McLaren could quit F1 without cost control

McLaren could quit F1

McLaren boss Zak Brown has stated the team he leads could quit Formula 1 if changes aren’t made to both level the playing field and make the sport more financially viable.

This week teams are set to get their first look at the proposed 2021 regulation package, which is expected to include significant technical differences along with a raft of changes under the skin of the sport.

The bulk of those changes are believed to be geared around the sport’s financials as teams begin to increasingly struggle to meet the financial requirements of the sport.

While Brown hopes cost control is a key component, the American also hopes the distribution of prize money is evened out in an attempt to provide a more level playing field.

“For McLaren it has to tick two boxes; to be financially viable and to be able to fight fairly and competitively,” Brown told the Observer.

“If it wasn’t that, we would seriously have to consider our position in F1. That’s not a position we want to be in.

“People throw it out there as a negotiating tactic but this has to be a fiscally responsible, competitive racing team and, if we feel the new rules don’t put us in that situation, we would have to review our participation in F1.”

Prize money in F1 is currently distributed by a complex set of criteria that heavily favours the most successful teams, while a number of others receive bonuses based on their perceived importance to the sport.

That includes a ‘Long Standing Team’ bonus for Ferrari, which was suggested to be worth in the region of $100million last season; a figure which is more than half of the total operating budget of some teams.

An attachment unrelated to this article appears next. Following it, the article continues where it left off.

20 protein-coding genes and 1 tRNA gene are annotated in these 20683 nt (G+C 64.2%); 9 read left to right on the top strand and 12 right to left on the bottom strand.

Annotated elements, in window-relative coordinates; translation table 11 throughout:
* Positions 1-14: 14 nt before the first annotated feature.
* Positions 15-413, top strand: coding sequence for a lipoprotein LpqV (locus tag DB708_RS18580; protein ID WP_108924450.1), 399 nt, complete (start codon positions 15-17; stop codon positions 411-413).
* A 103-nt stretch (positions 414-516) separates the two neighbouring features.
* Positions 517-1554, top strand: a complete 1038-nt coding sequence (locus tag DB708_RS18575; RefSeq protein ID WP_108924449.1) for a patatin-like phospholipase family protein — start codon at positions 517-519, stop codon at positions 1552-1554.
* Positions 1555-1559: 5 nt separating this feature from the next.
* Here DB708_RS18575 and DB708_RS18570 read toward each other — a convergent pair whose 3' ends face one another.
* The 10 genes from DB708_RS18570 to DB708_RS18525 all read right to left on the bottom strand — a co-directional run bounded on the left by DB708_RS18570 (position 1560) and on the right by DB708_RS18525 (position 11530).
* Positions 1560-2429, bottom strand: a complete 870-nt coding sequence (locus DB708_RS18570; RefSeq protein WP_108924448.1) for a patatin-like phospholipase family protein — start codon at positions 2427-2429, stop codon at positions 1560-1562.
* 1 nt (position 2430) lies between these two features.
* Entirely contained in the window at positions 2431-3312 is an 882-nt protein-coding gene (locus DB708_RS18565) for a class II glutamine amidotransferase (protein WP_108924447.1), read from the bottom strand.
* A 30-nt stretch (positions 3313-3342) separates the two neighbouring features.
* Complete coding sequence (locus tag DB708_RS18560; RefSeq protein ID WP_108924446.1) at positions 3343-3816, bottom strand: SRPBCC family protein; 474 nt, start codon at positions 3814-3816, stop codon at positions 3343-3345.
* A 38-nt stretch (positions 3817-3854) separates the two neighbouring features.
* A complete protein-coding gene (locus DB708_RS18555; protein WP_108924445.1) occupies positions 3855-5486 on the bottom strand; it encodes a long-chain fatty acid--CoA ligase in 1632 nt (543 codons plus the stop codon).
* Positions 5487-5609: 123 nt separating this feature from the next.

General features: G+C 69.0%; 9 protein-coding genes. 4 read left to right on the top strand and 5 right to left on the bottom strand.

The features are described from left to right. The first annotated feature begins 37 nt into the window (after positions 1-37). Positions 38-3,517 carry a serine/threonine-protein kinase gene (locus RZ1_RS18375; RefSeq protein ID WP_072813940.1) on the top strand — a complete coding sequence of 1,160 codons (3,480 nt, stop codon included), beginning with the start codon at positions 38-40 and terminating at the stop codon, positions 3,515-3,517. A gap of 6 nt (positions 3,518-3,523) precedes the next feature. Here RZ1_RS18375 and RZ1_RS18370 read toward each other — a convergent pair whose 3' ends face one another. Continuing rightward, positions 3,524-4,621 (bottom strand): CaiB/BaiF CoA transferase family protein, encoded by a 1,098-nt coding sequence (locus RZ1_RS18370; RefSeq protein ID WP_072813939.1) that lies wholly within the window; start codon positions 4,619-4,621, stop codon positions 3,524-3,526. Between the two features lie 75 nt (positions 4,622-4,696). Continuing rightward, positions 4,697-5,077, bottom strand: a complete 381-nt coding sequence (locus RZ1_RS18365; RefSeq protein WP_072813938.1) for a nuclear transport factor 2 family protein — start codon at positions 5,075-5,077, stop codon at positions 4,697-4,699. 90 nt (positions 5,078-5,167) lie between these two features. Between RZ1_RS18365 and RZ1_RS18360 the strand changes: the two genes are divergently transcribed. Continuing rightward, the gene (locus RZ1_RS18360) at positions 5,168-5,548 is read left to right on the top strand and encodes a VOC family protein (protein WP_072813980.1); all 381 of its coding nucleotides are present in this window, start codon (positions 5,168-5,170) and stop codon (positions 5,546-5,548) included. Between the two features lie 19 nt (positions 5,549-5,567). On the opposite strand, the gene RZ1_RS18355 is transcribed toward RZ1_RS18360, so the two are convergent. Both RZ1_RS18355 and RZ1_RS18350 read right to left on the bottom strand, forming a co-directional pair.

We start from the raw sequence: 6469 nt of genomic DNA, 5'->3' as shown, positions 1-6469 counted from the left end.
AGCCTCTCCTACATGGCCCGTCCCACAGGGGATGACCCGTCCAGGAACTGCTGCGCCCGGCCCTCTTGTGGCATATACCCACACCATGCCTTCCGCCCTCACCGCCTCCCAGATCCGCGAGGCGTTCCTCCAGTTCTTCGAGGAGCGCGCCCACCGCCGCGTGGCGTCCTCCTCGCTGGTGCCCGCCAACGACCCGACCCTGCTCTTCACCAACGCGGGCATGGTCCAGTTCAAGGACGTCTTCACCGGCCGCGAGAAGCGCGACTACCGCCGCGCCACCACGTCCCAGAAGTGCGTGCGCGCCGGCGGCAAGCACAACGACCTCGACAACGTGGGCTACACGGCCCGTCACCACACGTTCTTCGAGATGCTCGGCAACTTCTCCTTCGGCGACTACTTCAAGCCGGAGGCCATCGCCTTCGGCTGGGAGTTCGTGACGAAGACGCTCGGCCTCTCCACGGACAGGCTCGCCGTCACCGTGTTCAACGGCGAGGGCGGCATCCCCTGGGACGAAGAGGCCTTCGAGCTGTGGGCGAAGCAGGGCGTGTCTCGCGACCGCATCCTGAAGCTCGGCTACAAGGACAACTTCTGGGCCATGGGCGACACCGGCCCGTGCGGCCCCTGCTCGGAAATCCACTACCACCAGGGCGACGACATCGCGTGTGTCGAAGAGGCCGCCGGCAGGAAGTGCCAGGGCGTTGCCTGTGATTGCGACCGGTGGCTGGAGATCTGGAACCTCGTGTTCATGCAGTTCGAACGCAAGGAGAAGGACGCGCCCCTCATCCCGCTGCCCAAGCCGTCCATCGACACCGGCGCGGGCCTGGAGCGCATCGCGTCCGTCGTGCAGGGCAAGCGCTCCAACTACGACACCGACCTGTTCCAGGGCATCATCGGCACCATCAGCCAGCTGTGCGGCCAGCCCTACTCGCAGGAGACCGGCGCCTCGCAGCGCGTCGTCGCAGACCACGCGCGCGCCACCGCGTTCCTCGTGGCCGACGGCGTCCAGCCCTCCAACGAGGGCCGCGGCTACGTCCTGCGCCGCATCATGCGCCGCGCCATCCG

Brown believes that by addressing that disparity the sport will naturally become more competitive.

“Once it is levelled, that should accelerate everyone’s competitiveness,” Brown said.

“F1 has had dominant periods, but a great F1 is no one dominates any more. It might mean a team winning two championships on the trot, not five or six.”

“Revenue distribution should be more balanced, should be performance oriented,” he added.

“To a lesser degree than today there should be recognition for your history. We all agree Ferrari is the biggest name and should be remunerated as such but not at the level that it is and you also should not be able to put that money into the racing.

“I am optimistic that everyone will participate. There will be fireworks between now and then, it’s negotiation but I am optimistic F1 will do the right things and sign up all 10 teams and we will have a much better, more competitive F1 from 2021 onwards.”

Teams will be presented with the regulation set on Tuesday in London, where it will go in front of the F1 Commission and F1 Strategy Group.

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